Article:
Internet of Things (IoT) stocks can often be tricky companies to pin down. That’s because even though the IoT is already here, its full potential still hasn’t remotely been realized. And that’s left some investors leery of IoT stocks.
But the IoT’s potential means that some of today’s poor-performing tech companies could turn into major winners down the road.
Let’s take a look at three stocks that still have lots of time to benefit from the ubiquitous connectivity revolution.
If you’ve been keeping up with the action-camera market — and specifically GoPro‘s stock — then you’ve likely heard of Ambarella (NASDAQ:AMBA). The company provides the video-processing semiconductors for GoPro’s cameras, which was a good thing when the action-camera maker’s stock was flying high. But that’s all changed.
Ambarella’s stock price has been pushed down nearly 40% over the past 12 months due to GoPro’s woes. But Ambarella’s revenue actually increased 5% year-over-year to $68 million in the fourth quarter, and the company has much more to support it than just GoPro’s business.
Ambarella makes video-processing tech for drones, security cameras, and automotive cameras — and these markets are all areas poised for big growth. Body-worn cameras for police officers have become a $1 billion market, automotive cameras are estimated to be an $11 billion market by 2020, and the commercial drone market is estimated to be worth more than $6 billion just four years from now.
Ambarella’s fate is still somewhat tied to GoPro right now, but the company has lots of potential to bring in revenue from outside the action-camera market. And if GoPro’s products start winning over consumers and investors again, Ambarella will certainly benefit from that as well.
Don’t let ORBCOMM‘s (NASDAQ:ORBC) 1980s-sounding name fool you — the company is on the forefront of the latest Internet of Things connections.
ORBCOMM has one of the world’s first and only commercial satellite networks for machine-to-machine connections. Its satellites allow industrial, shipping, energy, and utility sector companies to stay in communication with their mobile and fixed connections. For example, Lockheed Martin‘s aeronautics division uses ORBCOMM’s Internet of Things connections and platform to track some of its equipment.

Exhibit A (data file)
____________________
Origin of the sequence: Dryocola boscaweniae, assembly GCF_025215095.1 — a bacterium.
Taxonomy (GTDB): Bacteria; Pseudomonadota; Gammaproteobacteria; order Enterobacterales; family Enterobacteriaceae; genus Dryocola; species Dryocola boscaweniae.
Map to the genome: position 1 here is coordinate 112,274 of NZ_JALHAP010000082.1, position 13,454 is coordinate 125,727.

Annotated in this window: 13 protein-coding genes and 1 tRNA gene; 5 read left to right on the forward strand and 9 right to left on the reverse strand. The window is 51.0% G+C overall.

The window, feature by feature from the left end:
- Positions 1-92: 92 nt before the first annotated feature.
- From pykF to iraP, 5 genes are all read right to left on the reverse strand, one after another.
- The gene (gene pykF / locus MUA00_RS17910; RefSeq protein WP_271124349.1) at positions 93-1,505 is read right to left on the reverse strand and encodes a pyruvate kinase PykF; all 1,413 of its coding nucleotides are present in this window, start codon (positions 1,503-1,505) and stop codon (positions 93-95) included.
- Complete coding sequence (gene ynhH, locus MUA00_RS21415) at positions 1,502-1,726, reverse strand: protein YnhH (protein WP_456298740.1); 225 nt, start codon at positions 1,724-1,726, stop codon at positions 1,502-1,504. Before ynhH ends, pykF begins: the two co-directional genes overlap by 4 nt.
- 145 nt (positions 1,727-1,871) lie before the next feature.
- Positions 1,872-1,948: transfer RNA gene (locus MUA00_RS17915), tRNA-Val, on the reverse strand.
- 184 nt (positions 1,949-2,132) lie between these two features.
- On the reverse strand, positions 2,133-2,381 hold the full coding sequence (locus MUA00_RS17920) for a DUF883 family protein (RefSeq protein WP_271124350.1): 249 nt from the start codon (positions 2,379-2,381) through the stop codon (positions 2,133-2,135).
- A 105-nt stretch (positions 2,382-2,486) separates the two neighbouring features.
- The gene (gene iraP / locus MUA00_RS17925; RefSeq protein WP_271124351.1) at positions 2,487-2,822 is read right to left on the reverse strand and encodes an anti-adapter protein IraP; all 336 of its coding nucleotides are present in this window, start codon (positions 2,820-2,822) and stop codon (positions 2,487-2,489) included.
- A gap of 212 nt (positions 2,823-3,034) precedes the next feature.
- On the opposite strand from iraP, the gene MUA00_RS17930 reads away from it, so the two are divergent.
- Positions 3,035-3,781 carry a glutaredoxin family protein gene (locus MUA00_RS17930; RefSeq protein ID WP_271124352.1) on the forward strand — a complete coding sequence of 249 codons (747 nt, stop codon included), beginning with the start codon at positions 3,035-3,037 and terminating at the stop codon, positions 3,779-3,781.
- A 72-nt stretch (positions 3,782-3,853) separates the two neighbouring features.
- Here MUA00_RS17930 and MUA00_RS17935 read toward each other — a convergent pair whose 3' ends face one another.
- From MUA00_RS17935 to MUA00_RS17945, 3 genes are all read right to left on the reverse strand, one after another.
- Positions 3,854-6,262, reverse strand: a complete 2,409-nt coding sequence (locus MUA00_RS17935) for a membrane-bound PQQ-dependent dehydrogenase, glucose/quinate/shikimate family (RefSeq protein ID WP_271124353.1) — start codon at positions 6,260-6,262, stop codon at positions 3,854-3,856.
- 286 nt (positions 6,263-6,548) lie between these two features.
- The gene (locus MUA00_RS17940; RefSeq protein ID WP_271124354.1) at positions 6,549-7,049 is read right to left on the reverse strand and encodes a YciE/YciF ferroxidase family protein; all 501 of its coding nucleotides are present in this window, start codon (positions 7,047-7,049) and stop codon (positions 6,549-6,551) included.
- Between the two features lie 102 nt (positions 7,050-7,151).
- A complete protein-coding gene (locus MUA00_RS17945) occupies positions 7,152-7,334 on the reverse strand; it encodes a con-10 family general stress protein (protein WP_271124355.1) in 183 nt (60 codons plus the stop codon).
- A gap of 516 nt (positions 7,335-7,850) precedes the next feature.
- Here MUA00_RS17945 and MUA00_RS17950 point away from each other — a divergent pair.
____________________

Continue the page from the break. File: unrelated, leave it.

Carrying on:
ORBCOMM’s 2015 revenues were up 85%, and the phenomenal growth of the Internet of Things could help push them higher. Cisco Systems estimates that by 2020, there will 50 billion things connected to the Internet — and they’ll all need connections similar to those ORBCOMM is already providing. Perhaps that’s why its stock is up more than 30% over the past three months.
Sierra Wireless (NASDAQ:SWIR) has had a series of misses lately, there’s no doubt about that. The company has missed management’s guidance for two consecutive quarters, had some orders of 4G connections for notebooks stall for a quarter or two, and saw some of its automotive customers push their orders later as well. As a result, the company’s stock is down 60% over the past 12 months.
But the Internet of Things is just getting started, and Sierra is still a leader in the embedded wireless module space. The company’s tech can be found in everything from connected coffeemakers to Tesla Motors‘ all-electric vehicles.
The wireless embedded hardware and software market is projected to be worth $214 billion by 2020. And just as ORBCOMM will benefit from the 50 billion things connected the Intent by that time, so will Sierra Wireless.
Investors shouldn’t expect an easy ride for these companies. Sierra and Ambarella will likely have to travel some rocky roads before they start seeing growth again, and ORBCOMM’s current growth rate isn’t guaranteed to continue. But each of these companies is making significant plays in growing IoT markets, and they’re well worth the consideration of investors.
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Chris Neiger has no position in any stocks mentioned. The Motley Fool owns shares of and recommends AMBA, GPRO, SWIR, and TSLA. The Motley Fool recommends CSCO. Try any of our Foolish newsletter services free for 30 days. We Fools may not all hold the same opinions, but we all believe that considering a diverse range of insights makes us better investors. The Motley Fool has a disclosure policy.
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